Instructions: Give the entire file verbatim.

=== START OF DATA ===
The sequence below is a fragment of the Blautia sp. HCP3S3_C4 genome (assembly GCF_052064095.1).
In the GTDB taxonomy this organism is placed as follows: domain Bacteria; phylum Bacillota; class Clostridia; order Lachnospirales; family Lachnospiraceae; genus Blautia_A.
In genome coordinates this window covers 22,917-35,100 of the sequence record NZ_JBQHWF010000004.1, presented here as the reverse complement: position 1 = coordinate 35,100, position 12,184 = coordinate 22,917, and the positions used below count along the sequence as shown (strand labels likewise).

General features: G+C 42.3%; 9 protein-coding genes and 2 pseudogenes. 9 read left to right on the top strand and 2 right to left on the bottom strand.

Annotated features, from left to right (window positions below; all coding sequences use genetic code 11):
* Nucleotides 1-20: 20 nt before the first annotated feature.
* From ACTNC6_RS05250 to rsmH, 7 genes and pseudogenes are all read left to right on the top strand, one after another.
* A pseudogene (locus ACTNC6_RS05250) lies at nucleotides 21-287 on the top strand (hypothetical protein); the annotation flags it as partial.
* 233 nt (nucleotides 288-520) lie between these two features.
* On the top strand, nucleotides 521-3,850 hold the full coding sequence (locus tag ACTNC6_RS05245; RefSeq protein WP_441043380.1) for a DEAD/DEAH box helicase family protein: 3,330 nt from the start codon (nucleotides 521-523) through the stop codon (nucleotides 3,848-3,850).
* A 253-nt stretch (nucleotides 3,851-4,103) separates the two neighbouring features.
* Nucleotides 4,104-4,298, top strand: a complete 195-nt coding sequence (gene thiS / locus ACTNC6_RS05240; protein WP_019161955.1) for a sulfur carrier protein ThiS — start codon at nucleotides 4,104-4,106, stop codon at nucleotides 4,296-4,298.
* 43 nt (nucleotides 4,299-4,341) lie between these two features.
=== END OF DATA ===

The sequence below is a fragment of the Blautia sp. HCP3S3_C4 genome (assembly GCF_052064095.1).
In the GTDB taxonomy this organism is placed as follows: domain Bacteria; phylum Bacillota; class Clostridia; order Lachnospirales; family Lachnospiraceae; genus Blautia_A.
In genome coordinates this window covers 22,917-35,100 of the sequence record NZ_JBQHWF010000004.1, presented here as the reverse complement: position 1 = coordinate 35,100, position 12,184 = coordinate 22,917, and the positions used below count along the sequence as shown (strand labels likewise).

General features: G+C 42.3%; 9 protein-coding genes and 2 pseudogenes. 9 read left to right on the top strand and 2 right to left on the bottom strand.

Annotated features, from left to right (window positions below; all coding sequences use genetic code 11):
* Nucleotides 1-20: 20 nt before the first annotated feature.
* From ACTNC6_RS05250 to rsmH, 7 genes and pseudogenes are all read left to right on the top strand, one after another.
* A pseudogene (locus ACTNC6_RS05250) lies at nucleotides 21-287 on the top strand (hypothetical protein); the annotation flags it as partial.
* 233 nt (nucleotides 288-520) lie between these two features.
* On the top strand, nucleotides 521-3,850 hold the full coding sequence (locus tag ACTNC6_RS05245; RefSeq protein WP_441043380.1) for a DEAD/DEAH box helicase family protein: 3,330 nt from the start codon (nucleotides 521-523) through the stop codon (nucleotides 3,848-3,850).
* A 253-nt stretch (nucleotides 3,851-4,103) separates the two neighbouring features.
* Nucleotides 4,104-4,298, top strand: a complete 195-nt coding sequence (gene thiS / locus ACTNC6_RS05240; protein WP_019161955.1) for a sulfur carrier protein ThiS — start codon at nucleotides 4,104-4,106, stop codon at nucleotides 4,296-4,298.
* 43 nt (nucleotides 4,299-4,341) lie between these two features.